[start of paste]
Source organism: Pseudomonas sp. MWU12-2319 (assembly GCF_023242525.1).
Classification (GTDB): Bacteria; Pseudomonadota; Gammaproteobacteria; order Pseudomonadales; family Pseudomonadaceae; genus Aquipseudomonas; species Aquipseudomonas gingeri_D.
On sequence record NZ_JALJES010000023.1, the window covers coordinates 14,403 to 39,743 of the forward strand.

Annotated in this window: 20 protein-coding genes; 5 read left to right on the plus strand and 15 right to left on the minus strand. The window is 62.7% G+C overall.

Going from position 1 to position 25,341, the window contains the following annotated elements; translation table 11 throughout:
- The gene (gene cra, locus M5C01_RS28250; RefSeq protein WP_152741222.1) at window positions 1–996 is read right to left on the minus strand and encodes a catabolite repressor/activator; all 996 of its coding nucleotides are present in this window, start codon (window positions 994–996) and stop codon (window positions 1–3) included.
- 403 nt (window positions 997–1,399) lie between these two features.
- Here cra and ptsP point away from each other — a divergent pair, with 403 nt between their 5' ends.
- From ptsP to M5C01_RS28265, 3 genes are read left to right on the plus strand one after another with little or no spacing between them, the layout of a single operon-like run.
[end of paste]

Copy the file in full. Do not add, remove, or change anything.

Source organism: Pseudomonas sp. MWU12-2319 (assembly GCF_023242525.1).
Classification (GTDB): Bacteria; Pseudomonadota; Gammaproteobacteria; order Pseudomonadales; family Pseudomonadaceae; genus Aquipseudomonas; species Aquipseudomonas gingeri_D.
On sequence record NZ_JALJES010000023.1, the window covers coordinates 14,403 to 39,743 of the forward strand.

Annotated in this window: 20 protein-coding genes; 5 read left to right on the plus strand and 15 right to left on the minus strand. The window is 62.7% G+C overall.

Going from position 1 to position 25,341, the window contains the following annotated elements; translation table 11 throughout:
- The gene (gene cra, locus M5C01_RS28250; RefSeq protein WP_152741222.1) at window positions 1–996 is read right to left on the minus strand and encodes a catabolite repressor/activator; all 996 of its coding nucleotides are present in this window, start codon (window positions 994–996) and stop codon (window positions 1–3) included.
- 403 nt (window positions 997–1,399) lie between these two features.
- Here cra and ptsP point away from each other — a divergent pair, with 403 nt between their 5' ends.
- From ptsP to M5C01_RS28265, 3 genes are read left to right on the plus strand one after another with little or no spacing between them, the layout of a single operon-like run.